RealTime IT News

Reflecting on the Best of CES 2010

During his Consumer Electronics Show keynote this month, Intel CEO Paul Otellini told a packed house "Computing is no longer confined to your computer – it's everywhere." Connectivity, interfaces, immersive content, and performance have moved computing into the consumer electronics that surround us, said Otellini, delivering personalized information, entertainment, and experiences that touch nearly every aspect of our lives.

One major factor: Increasingly fast, reliable, and affordable wireless connectivity between fixed and mobile consumer electronics and Internet-based services and content. Wi-Fi has become a nearly-ubiquitous piece of this puzzle, hidden under the hood of many of the hottest innovations at CES 2010. From 3D TVs and connected cars to e-Readers and "slates," Wi-Fi seemed to be just about everywhere.

Making Wi-Fi easier

Despite 802.11's market success, the Wi-Fi Alliance is not resting on its laurels. In a low-key demo at the back of the show floor, the Alliance let visitors participate in an interoperability demo of Wi-Fi Direct, a newly-minted peer-to-peer spec.

Why Wi-Fi Direct? According to spokesperson Kelly Davis-Felner, one in five consumers still have trouble connecting Wi-Fi devices. Most say they'd use quick-and-easy wireless to connect cameras, printers, phones, and TVs, but that's not today's experience, because a whopping 58 percent would rather do taxes than upload photos.

"We saw use cases [for easier as-needed Wi-Fi connections] across a broad spectrum of consumer devices," said Davis-Felner. "The first products to offer Wi-Fi Direct will be laptops, but there are many compelling uses for phones, cameras, and other portable consumer electronics."

During the Alliance demo, Wi-Fi Direct turned a laptop with Atheros XSPAN 802.11n into a "soft AP." A digital camera equipped with an EyeFi Pro X2 802.11n SD card auto-loaded photos directly to the laptop. Visitor phones and a Realtek projector then browsed photos on the laptop with minimal fuss. This illustrated Wi-Fi Direct's backwards compatibility and seamless DLNA media sharing. Conspicuously absent from the demo: self-configuration via Wi-Fi Protected Setup (WPS).

These and several other vendors staged their own Wi-Fi Direct demos at CES, including Broadcom, Marvell, and Ozmo Devices. For example:

  • Intel used a laptop with MyWiFi (upon which Wi-Fi Direct was based) to easily find and download files directly from another Intel Core i5 laptop.
  • In addition to video streaming over Wi-Fi Direct, Broadcom demonstrated InConcert Maestro, a unified Bluetooth/Wi-Fi Direct API that makes it easy for apps to choose the best peer-to-peer technology for each situation.

Importantly, these Wi-Fi Direct exchanges took place without any user set-up, explicit connection, or disrupting infrastructure associations. That's because Wi-Fi Direct uses self-configuring virtual interfaces that connect/disconnect as applications need them.

Netgear's Push2TV uses Intel's award-winning WiDi technology The Wi-Fi Direct contingency saved its biggest splash for Otellini's keynote, where Intel won the "People's Voice Award" for WiDi: a fuss-free way to send HD video from Intel-based PCs to any TV. The sending PC must use one of Intel's new Core i5 processors; the receiving TV must be physically cabled to Netgear's Push2TV adapter ($99.99, left). In other words, WiDi competes with wireless HDMI, over longer distances at a fraction of the cost. Push2TV adapters will be sold separately and bundled with new Dell, Sony, and Toshiba Core i5 laptops in late January.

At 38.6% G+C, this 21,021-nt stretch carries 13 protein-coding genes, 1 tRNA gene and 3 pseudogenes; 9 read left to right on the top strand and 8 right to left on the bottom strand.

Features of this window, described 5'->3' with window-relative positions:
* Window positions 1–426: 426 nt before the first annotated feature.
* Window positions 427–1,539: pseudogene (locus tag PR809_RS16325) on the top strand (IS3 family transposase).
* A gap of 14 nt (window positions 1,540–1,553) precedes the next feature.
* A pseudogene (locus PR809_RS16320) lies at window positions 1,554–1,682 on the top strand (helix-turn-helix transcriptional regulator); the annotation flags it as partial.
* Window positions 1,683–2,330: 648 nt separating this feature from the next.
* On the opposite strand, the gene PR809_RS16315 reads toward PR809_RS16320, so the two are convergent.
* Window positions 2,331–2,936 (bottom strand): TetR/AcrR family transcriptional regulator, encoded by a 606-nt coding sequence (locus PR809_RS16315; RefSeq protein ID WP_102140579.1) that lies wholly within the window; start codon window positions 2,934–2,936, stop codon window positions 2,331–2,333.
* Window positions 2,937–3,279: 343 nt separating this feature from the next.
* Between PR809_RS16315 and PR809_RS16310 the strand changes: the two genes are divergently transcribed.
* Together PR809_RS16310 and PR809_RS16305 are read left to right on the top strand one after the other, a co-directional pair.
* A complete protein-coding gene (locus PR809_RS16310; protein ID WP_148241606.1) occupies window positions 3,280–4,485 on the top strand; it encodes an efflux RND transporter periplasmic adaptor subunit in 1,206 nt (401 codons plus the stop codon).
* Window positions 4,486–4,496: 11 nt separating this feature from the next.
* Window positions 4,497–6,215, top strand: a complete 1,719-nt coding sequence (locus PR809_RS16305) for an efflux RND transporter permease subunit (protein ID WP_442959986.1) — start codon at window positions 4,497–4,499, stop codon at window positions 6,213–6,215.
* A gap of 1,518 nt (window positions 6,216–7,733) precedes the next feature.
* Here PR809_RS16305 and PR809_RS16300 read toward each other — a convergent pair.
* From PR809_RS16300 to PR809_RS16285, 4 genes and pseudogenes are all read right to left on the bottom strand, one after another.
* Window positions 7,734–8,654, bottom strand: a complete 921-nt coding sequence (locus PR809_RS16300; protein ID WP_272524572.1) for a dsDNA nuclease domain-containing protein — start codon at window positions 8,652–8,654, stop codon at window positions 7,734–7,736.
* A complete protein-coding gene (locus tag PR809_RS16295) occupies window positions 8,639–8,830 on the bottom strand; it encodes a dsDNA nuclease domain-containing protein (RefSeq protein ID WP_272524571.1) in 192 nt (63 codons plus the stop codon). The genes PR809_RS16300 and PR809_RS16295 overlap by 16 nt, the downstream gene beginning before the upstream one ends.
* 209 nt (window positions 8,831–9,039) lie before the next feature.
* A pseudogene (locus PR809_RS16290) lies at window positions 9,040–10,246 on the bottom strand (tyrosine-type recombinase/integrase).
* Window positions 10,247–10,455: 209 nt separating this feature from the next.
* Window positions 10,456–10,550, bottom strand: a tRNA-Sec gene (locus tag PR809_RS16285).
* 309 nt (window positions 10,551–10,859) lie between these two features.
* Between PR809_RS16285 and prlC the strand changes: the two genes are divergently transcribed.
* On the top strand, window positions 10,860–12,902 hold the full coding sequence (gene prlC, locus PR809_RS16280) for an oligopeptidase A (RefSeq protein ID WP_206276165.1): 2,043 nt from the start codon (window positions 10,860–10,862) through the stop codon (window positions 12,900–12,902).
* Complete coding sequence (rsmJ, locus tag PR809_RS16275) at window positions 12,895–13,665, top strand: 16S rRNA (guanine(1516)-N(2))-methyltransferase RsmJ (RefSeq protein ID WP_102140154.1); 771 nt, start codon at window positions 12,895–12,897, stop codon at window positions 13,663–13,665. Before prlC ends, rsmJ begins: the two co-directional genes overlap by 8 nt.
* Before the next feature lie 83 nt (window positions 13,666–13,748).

Kicking Wi-Fi performance up

Several dual-band 802.11n gigabit routers were on display at CES 2010, including the TrendNet TEW-673GRU ($150), D-Link DIR-665 ($160) and the Netgear WNDR3700 ($190). While 3x3 MIMO is becoming more common in consumer-grade Wi-Fi routers, some vendors are upping the ante with video delivery optimization and/or 4x4 MIMO.

Several Wi-Fi infrastructure vendors demonstrated video streaming over Wi-Fi using Cavium Networks PureVu video processors. Cavium's netHD reference design, based PureVu, provides H.264 video encode/decode for streaming at 1080p60 quality over 802.11n, Ethernet, or any other high-speed network with sub-frame latency.

Quantenna used 4x4 MIMO and dynamic explicit transmit beam forming to deliver an impressive "Triple Hundred" demo (100 Mpbs at 100 feet, 100 percent of the time) that streamed video over a mesh of 802.11n bridges. Two demo WLANs pushed ~150 Mbps of video apiece thru 40 MHz 5GHz pipelines. One sent three simulated UVerse streams to HDTVs in three rooms, roughly 50 feet away. The other sent a Blu-Ray DVD stream over an HDMI cable and a Cavium-encoded Wi-Fi connection, displaying images side-by-side on large-screen HDTVs 100 feet away. While the wired image was a bit more colorful, there was no disruption or discernable difference in the Wi-Fi image's clarity.

Celeno and Ralink announced the CL1800, an integrated 802.11n MAC/PHY baseband, dual band radio, and CPU system-on-a-chip (SoC) optimized for video distribution by residential gateways, multimedia home routers, set top boxes, DVRs, networked TVs, and wireless bridges. The CL1800 uses 3x3 MIMO and implicit transmit beam forming to support up to 8 concurrent HD video streams; specs claim 120Mbps throughput with zero packet errors throughout a typical home.

Netgear used side-by-side TVs during their press conference to illustrate transformation of SD video to near-HD quality, with visible reduction in network-induced graininess, noise, and artifacts. These optimizations are to be included in products later this year, including a Wireless-N bridge that uses 4x4 MIMO, dynamic beam forming, and 5GHz channels to "deliver multiple, jitter-free HD video and audio streams wirelessly." Guess where that Wi-Fi engine will sourced from? Quantenna.